Things That Matter

Sen. Lindsey Graham Is Proposing A New Bill To Hold Minors In Asylum For 100 Days And Twitter Slapped Him With The Best Hashtag

South Carolina Senator Lindsey Graham has introduced legislation aimed at changing the asylum seeking process. Specifically, Sen. Graham’s new bill would target Central American migrants arriving at the U.S.-Mexico border to legally seek asylum. Many of the Central American migrants are fleeing deadly discrimination, sexual exploitation, and rampant gang violence. Sen. Graham’s bill seeks to make asylum a harder and lengthier process.

Sen. Lindsey Graham is setting his sights on Central American migrants with his newly proposed legislation.

Credit: @AdamShawNY / Twitter

Sen. Graham’s bill would single out Central American migrants who are arriving at the border in the four following ways:

  • The bill would end the practice of asylum seekers applying for asylum at the U.S.-Mexico border. Instead, migrants must apply for asylum in their home countries and wait for approval before traveling to the U.S.
  • His bill allows for unaccompanied minors to be sent back to their home countries. Reportedly, the unaccompanied minors would be treated like minors from Mexico and Canada.
  • Graham’s bill will allow for children to be jailed in immigration detention centers for 100 days. Currently, children can only be held for 20 days before being released to relatives they have in the U.S.
  • There is also a portion of the bill calling for 500 more immigration judges to be hired across the country.

Sen. Graham addressed reporters when he unveiled his legislation.

Graham still believes that a wall is needed on the southern border and his bill is meant to work with the wall.

“We need the wall,” Graham told reporters, according to Reuters. “A wall will not fix this.” He added: “You need to deal with the magnets and loopholes in the law that entice people to come who want to get caught.”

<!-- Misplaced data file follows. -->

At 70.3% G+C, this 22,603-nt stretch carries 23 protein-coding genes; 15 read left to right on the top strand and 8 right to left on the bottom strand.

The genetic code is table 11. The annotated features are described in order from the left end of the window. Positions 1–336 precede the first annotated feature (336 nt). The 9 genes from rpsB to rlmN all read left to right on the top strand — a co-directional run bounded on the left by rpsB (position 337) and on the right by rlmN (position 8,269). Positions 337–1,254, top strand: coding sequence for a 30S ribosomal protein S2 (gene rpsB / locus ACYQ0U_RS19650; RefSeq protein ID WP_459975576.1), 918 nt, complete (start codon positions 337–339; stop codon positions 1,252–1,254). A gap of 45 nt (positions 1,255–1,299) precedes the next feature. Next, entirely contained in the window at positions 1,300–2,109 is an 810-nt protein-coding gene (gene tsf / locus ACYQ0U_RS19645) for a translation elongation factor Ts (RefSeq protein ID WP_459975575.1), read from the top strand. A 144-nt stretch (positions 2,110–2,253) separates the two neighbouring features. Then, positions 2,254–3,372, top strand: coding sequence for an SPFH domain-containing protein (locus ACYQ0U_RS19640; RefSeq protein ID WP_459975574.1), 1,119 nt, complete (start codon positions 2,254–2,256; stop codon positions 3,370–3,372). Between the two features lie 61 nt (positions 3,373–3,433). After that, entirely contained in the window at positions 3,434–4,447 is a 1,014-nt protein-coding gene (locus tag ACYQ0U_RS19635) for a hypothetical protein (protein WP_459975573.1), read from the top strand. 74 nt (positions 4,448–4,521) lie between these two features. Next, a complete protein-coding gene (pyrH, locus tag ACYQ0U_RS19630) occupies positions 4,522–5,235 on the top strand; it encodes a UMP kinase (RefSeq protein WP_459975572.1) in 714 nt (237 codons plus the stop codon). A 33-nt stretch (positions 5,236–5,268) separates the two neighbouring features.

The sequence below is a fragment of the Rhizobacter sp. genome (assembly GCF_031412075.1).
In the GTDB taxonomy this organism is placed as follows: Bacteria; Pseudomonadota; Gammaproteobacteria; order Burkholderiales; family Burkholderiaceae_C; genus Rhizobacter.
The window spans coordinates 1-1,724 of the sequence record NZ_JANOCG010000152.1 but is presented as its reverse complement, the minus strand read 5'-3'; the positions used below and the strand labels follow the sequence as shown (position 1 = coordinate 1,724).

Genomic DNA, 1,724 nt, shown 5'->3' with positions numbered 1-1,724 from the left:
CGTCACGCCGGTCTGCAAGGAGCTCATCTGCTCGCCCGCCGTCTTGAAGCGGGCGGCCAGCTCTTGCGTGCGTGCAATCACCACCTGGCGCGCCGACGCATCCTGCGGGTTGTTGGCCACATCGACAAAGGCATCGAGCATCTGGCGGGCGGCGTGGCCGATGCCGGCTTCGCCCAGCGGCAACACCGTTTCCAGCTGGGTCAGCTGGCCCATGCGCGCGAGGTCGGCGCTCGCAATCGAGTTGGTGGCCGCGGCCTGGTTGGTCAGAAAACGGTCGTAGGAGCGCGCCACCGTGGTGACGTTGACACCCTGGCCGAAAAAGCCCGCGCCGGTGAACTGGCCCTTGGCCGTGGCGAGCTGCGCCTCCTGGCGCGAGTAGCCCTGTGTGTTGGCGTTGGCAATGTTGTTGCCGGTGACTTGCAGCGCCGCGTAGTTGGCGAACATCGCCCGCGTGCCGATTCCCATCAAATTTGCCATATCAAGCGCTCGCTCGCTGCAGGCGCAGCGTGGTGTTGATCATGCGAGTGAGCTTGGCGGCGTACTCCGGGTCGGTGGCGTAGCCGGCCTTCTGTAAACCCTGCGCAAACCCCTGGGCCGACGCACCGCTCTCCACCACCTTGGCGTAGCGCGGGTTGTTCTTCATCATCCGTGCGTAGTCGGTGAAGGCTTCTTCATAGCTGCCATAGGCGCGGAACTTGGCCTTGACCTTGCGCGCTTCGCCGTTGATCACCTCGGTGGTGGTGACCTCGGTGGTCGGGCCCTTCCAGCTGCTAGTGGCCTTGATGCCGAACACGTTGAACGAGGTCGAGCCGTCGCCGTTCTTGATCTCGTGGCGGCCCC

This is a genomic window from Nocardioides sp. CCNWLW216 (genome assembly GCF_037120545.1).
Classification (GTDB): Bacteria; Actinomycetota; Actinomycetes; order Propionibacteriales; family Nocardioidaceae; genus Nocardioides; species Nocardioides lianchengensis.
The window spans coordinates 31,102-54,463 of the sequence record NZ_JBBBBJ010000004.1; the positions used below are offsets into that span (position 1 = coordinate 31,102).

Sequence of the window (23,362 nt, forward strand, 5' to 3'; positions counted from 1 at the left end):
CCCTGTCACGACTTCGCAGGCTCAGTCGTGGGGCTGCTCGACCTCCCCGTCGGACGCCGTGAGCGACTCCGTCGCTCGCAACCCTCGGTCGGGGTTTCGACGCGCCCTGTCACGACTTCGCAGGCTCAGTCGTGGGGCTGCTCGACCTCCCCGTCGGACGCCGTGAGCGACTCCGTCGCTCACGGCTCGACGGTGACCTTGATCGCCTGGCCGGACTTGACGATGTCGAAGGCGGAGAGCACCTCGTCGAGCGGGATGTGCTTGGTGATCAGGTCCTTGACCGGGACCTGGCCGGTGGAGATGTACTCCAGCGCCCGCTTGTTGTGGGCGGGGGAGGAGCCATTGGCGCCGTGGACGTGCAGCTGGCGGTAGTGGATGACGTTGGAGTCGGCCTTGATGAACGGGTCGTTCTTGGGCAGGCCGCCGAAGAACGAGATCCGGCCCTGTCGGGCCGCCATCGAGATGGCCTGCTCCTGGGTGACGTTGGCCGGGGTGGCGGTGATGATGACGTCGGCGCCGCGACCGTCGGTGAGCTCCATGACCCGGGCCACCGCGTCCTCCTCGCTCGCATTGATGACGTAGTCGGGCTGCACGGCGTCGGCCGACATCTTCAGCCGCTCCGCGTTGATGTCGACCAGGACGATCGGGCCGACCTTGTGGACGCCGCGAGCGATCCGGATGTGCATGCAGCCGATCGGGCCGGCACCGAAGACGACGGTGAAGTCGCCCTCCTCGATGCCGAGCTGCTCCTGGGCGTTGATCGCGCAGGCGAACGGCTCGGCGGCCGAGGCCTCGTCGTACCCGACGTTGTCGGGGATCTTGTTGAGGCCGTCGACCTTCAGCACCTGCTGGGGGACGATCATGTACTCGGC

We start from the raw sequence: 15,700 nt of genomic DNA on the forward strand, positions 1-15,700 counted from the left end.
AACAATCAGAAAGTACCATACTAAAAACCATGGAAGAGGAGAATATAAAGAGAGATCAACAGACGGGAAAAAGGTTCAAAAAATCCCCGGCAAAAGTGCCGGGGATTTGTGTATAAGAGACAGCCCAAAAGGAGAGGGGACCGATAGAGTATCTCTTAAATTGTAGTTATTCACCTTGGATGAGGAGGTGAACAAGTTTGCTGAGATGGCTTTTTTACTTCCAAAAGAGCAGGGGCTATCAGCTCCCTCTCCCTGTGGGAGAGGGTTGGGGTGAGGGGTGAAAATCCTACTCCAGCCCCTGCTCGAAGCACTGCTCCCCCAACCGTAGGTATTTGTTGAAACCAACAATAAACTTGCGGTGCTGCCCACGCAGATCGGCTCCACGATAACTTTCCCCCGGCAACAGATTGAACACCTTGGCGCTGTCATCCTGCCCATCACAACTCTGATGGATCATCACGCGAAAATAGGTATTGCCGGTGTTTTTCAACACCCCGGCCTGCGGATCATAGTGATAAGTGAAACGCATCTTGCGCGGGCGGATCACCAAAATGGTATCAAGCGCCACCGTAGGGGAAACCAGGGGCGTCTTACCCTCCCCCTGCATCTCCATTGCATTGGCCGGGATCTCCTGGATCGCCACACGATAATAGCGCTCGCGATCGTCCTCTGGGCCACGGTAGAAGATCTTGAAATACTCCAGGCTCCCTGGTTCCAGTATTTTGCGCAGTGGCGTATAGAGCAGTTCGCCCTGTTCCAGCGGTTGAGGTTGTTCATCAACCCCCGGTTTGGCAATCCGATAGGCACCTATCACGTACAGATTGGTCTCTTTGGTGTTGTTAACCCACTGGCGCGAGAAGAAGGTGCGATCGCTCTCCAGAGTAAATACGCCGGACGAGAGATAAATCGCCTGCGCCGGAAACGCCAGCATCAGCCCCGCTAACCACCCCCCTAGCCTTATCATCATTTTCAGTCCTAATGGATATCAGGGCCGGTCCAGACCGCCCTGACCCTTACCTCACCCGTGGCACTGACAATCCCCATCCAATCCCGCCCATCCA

According to Graham, he believes that security along the border must be increased to avoid people crossing illegally. He claims that his bill would help end the humanitarian crisis at the border.

There is already growing opposition to the proposed bill.

“Under our laws, if you come as a family unit and you come with a minor child, we can only hold the family for 20 days because we don’t want to separate the family,” Graham told reporters. “ We release the entire family after 20 days. So word is out on the street in Central America that if you bring a minor child with you, your chance of being deported is almost zero, and your hearing date is years away, and we release you inside the country.”

The announcement was met with #LindseyGrahamResign tweets.

Graham is up for re-election in 2020. Constituents in South Carolina are letting the senator know how they feel about the proposed legislation. The call for resignation over the new immigration bill is a growing movement following elected officials like Alexandria Ocasio-Cortez calling for Graham’s resignation.

Fellow elected officials have been calling on Graham to resign after he told Donald Trump Jr. to ignore a subpoena.

Trump Jr. has been subpoenaed by the Senate Intel Committee to testify about the president’s involvement with Russia during the campaign. Since the Mueller investigation ended, elected officials are calling for a public release that the Trump administration keeps blocking. Many speculate that Trump is fearful of what is in the Mueller report.

VIDEO: Father Begs Son To Forgive Him After They Were Separated At The Border While Seeking Asylum In The U.S.